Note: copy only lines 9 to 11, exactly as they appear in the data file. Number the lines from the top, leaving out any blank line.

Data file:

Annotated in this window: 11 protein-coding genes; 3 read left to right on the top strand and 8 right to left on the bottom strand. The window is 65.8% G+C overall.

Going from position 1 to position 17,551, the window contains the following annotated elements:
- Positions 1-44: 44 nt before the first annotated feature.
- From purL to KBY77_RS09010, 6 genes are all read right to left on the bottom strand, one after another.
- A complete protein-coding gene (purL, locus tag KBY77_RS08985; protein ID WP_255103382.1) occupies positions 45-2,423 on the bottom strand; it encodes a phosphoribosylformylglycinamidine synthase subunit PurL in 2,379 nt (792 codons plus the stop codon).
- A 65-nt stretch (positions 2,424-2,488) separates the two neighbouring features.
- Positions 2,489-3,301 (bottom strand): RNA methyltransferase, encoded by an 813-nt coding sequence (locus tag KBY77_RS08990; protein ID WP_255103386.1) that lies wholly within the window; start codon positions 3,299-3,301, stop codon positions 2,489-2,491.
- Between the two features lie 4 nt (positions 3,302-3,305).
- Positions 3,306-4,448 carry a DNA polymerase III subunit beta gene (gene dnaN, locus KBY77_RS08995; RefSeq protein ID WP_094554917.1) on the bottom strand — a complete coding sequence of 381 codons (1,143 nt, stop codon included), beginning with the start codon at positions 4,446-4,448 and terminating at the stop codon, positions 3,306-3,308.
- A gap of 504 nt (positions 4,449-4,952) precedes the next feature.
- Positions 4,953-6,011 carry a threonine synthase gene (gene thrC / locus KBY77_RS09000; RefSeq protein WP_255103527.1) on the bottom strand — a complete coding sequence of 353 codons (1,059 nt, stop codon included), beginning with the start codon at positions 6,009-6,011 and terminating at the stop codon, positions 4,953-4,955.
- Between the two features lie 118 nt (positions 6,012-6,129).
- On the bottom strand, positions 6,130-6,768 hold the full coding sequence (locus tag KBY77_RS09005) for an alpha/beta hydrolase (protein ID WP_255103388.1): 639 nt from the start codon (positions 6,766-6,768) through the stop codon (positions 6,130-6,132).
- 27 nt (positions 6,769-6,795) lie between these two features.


- Positions 3,306-4,448 carry a DNA polymerase III subunit beta gene (gene dnaN, locus KBY77_RS08995; RefSeq protein ID WP_094554917.1) on the bottom strand — a complete coding sequence of 381 codons (1,143 nt, stop codon included), beginning with the start codon at positions 4,446-4,448 and terminating at the stop codon, positions 3,306-3,308.
- A gap of 504 nt (positions 4,449-4,952) precedes the next feature.
- Positions 4,953-6,011 carry a threonine synthase gene (gene thrC / locus KBY77_RS09000; RefSeq protein WP_255103527.1) on the bottom strand — a complete coding sequence of 353 codons (1,059 nt, stop codon included), beginning with the start codon at positions 6,009-6,011 and terminating at the stop codon, positions 4,953-4,955.